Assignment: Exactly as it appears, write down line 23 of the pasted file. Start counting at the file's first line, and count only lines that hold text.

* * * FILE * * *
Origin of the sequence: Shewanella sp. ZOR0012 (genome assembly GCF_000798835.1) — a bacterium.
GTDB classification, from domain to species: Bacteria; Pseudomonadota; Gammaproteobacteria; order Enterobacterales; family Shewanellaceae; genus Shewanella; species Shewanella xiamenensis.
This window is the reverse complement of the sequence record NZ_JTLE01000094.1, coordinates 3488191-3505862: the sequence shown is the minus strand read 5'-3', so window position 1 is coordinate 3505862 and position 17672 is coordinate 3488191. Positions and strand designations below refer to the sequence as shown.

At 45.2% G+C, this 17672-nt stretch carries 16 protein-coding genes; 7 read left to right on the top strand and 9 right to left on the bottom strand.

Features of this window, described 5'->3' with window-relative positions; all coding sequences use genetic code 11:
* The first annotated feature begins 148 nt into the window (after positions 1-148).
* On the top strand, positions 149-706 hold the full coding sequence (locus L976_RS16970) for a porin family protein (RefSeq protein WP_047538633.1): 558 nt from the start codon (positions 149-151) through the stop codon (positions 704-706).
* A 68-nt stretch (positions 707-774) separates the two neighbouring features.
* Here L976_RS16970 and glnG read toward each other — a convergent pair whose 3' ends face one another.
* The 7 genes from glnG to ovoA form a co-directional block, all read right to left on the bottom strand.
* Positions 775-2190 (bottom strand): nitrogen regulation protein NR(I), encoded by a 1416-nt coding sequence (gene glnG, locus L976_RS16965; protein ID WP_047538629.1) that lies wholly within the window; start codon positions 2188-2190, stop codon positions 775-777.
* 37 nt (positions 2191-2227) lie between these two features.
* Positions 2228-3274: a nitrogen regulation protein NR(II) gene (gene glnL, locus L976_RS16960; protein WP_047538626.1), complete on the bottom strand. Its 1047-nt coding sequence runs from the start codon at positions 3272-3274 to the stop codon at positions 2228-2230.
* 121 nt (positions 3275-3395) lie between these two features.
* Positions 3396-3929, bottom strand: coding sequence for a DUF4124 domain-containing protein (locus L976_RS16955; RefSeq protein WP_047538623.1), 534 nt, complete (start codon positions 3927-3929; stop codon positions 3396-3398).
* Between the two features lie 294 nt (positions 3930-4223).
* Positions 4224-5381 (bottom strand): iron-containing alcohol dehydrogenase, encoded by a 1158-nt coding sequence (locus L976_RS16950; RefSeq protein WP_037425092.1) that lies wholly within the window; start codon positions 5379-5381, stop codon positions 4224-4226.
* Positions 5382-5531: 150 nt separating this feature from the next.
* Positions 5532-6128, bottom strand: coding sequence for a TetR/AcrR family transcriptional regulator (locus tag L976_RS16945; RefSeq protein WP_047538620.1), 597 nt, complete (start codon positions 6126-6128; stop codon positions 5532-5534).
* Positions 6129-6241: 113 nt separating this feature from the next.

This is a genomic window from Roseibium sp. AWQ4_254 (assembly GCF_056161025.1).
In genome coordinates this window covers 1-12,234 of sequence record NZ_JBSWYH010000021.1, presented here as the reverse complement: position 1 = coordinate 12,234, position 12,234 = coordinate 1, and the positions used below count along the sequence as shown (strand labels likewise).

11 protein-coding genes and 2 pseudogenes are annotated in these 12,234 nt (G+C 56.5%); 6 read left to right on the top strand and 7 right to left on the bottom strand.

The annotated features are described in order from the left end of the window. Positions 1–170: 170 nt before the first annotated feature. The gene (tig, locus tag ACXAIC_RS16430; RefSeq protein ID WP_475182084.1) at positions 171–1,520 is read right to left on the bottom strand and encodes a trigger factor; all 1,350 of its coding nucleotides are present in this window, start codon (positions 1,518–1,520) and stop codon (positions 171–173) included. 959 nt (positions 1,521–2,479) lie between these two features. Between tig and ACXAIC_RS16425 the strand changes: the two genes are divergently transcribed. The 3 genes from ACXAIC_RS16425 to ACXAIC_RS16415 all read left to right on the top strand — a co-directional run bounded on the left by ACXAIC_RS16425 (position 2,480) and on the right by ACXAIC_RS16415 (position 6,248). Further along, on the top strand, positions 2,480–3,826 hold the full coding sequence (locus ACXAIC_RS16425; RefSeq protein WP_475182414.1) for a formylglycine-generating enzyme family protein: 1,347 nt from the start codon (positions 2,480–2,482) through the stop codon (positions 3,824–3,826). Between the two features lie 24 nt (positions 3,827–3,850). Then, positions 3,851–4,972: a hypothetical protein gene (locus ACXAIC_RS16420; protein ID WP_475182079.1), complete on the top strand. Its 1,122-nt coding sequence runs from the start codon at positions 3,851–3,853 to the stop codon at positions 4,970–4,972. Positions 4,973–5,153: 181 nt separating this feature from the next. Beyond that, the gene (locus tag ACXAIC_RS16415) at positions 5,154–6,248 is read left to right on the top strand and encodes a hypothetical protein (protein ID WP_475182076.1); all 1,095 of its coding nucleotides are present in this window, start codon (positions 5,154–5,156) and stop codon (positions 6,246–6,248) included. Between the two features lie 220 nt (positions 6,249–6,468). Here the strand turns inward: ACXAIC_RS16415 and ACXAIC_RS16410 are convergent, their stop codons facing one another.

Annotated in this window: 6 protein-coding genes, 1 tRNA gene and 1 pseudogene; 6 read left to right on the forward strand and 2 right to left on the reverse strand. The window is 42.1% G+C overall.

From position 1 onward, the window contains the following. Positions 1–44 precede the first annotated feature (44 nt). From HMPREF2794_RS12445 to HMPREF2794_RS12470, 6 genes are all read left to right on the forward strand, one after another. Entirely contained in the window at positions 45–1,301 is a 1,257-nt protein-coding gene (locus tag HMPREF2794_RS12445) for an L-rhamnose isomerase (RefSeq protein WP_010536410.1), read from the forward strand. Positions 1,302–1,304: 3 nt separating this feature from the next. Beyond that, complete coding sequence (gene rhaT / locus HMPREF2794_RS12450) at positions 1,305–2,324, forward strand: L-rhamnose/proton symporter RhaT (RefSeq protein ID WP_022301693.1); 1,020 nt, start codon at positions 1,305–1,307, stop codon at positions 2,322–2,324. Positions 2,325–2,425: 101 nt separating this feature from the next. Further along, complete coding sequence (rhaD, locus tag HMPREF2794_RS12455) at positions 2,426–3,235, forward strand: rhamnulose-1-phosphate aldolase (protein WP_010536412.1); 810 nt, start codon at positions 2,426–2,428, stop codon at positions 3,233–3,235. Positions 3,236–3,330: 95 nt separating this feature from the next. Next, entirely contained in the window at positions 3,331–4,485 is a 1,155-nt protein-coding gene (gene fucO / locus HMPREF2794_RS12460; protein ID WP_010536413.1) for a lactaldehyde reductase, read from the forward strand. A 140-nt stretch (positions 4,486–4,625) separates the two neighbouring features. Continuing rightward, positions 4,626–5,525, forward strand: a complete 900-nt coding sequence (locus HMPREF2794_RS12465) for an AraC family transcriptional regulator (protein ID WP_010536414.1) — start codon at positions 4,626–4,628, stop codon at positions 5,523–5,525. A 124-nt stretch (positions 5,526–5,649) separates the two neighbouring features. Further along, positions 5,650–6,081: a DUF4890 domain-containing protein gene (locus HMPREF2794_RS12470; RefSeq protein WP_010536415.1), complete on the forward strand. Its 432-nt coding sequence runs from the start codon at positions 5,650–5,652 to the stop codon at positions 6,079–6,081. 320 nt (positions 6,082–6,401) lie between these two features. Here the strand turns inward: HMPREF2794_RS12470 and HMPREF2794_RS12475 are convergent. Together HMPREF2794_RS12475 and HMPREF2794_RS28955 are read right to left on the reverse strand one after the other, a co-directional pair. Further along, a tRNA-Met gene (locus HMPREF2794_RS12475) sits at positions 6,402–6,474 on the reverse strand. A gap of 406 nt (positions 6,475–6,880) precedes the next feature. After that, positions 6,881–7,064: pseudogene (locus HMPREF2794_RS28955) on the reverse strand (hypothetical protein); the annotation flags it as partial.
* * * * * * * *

11 protein-coding genes and 2 pseudogenes are annotated in these 12,234 nt (G+C 56.5%); 6 read left to right on the top strand and 7 right to left on the bottom strand.